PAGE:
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Andropause or Male Menopause...

 

... relates to the reduction of the male hormone testosterone in middle-aged man. Starting at age twenty, Testosterone declines 10% every decade while sex hormone-binding globulin (SHBG) increases. This results in an age related decline in bioavailable testosterone. It is assumed that premature andropause can occur due to exposure to endocrine disruptors, like xenobiotics (chemicals, plastics and pesticides) that have an estrogen like effect.

 
What is the function of Testosterone?
 

Testosterone is important for maintaining muscle bulk, adequate levels of red blood cells, bone growth, sense of well-being and sexual function.

 
What are symptoms of low Testosterone?
 

As a man's testosterone level declines slowly, the following signs and symptoms of deficiency develop often gradually.

·         Loss of muscle mass and muscle strength

·         Increase in body fat

·         Low sex drive

·         Erectile dysfunction

·         Fatigue and low concentration

·         Decreases sense of well being

·         Depression and mood swings

·         Brittle bones (osteoporosis)

·         Decrease in hemoglobin and possibly mild anemia

·         Decrease in body hair

·         Changes in cholesterol levels

 
How is Andropause diagnosed?
 

The only accurate way is to get a blood test for testosterone. You should be evaluated for total testosterone and free or bioavailable testosterone and DHEA which is a precursor to testosterone.

 
How Is Testosterone Deficiency Treated?
 

·         By intramuscular injections, generally every two weeks

·         Testosterone patch

·         Compounded testosterone cream or gel

 
Are there risks involved?
 

In general, testosterone replacement therapy is safe, but every medial therapy needs to be evaluated in regards to potential risks and benefits. All men should undergo a prostate cancer screening prior to starting this therapy. Men who have prostate cancer or breast cancer should not take testosterone replacement therapy.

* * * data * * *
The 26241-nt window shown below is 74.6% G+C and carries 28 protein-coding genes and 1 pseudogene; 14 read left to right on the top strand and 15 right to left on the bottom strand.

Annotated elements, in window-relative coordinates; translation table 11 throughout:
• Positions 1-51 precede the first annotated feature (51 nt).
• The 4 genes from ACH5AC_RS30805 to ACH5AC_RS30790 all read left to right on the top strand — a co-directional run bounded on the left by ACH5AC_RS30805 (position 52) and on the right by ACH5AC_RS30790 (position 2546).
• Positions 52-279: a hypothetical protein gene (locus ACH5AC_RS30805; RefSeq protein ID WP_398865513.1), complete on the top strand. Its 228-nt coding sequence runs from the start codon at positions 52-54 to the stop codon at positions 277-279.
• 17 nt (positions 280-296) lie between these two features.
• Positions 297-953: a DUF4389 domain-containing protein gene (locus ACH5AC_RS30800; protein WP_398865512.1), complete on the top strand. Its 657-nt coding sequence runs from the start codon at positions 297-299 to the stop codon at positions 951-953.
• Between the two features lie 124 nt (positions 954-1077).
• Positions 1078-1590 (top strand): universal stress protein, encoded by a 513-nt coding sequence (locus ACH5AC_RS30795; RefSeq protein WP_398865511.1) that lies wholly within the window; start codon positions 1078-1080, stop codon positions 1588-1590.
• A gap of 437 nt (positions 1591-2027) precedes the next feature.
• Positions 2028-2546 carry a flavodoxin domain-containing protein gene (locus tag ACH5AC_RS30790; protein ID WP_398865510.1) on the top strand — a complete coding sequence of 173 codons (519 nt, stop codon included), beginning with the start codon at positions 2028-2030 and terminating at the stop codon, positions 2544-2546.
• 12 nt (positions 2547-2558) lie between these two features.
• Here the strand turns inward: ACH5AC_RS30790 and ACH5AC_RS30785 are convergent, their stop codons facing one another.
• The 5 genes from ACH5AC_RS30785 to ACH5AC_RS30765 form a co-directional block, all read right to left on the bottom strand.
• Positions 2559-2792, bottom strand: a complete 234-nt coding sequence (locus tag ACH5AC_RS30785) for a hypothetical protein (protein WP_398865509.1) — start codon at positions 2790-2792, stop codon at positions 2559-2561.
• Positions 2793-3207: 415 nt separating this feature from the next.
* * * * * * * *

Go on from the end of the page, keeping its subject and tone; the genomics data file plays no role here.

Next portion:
As hormones are tightly regulated, Testosterone replacement therapy will lead to a reduced production of one’s own testosterone. This feedback mechanism will also reduce sperm production. Younger men, who still plan to have a family, must take this into account.

 

Some of the possible side effects of Testosterone replacement include:

 

·         Acne or oily skin.

·         Mild fluid retention.

·         Increased urination or decreased stream or frequency.

·         Breast tenderness or enlargement.

·         Worsening of sleep apnea

·         Decreased testicular size.

 

Which Laboratory abnormalities can occur?

 

·         Increase in red blood cell count.

·         Decrease in sperm count (especially in younger men).

·         Increase in PSA, Estradiol or Dihydrotestosterone (DHT).

 

An individualized approach leads to the best results.

 

Integrating hormone replacement into a comprehensive nutritional and lifestyle program is essential. Besides addressing hormones I often recommend a dietary program, exercise plan, stress management and supplementation. Regular follow up appointments are important.